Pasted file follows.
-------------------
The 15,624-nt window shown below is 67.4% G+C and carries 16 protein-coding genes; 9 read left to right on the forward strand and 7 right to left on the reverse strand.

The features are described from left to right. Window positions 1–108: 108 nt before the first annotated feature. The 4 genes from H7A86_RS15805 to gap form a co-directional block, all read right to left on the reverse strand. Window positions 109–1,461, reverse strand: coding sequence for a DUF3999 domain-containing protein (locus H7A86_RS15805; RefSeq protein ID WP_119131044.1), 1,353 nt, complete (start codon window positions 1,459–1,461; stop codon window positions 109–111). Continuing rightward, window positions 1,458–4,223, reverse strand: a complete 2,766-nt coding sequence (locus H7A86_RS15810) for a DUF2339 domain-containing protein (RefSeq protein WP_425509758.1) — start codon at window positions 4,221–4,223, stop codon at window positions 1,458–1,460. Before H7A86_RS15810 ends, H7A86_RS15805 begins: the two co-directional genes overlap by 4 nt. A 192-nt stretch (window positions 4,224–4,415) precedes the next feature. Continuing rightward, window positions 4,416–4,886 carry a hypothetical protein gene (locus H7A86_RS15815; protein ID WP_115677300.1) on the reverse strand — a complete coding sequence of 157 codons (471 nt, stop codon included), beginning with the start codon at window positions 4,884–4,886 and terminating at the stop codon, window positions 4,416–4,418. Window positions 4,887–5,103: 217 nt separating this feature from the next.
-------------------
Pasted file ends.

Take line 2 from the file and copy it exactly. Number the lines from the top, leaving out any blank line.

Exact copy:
The features are described from left to right. Window positions 1–108: 108 nt before the first annotated feature. The 4 genes from H7A86_RS15805 to gap form a co-directional block, all read right to left on the reverse strand. Window positions 109–1,461, reverse strand: coding sequence for a DUF3999 domain-containing protein (locus H7A86_RS15805; RefSeq protein ID WP_119131044.1), 1,353 nt, complete (start codon window positions 1,459–1,461; stop codon window positions 109–111). Continuing rightward, window positions 1,458–4,223, reverse strand: a complete 2,766-nt coding sequence (locus H7A86_RS15810) for a DUF2339 domain-containing protein (RefSeq protein WP_425509758.1) — start codon at window positions 4,221–4,223, stop codon at window positions 1,458–1,460. Before H7A86_RS15810 ends, H7A86_RS15805 begins: the two co-directional genes overlap by 4 nt. A 192-nt stretch (window positions 4,224–4,415) precedes the next feature. Continuing rightward, window positions 4,416–4,886 carry a hypothetical protein gene (locus H7A86_RS15815; protein ID WP_115677300.1) on the reverse strand — a complete coding sequence of 157 codons (471 nt, stop codon included), beginning with the start codon at window positions 4,884–4,886 and terminating at the stop codon, window positions 4,416–4,418. Window positions 4,887–5,103: 217 nt separating this feature from the next.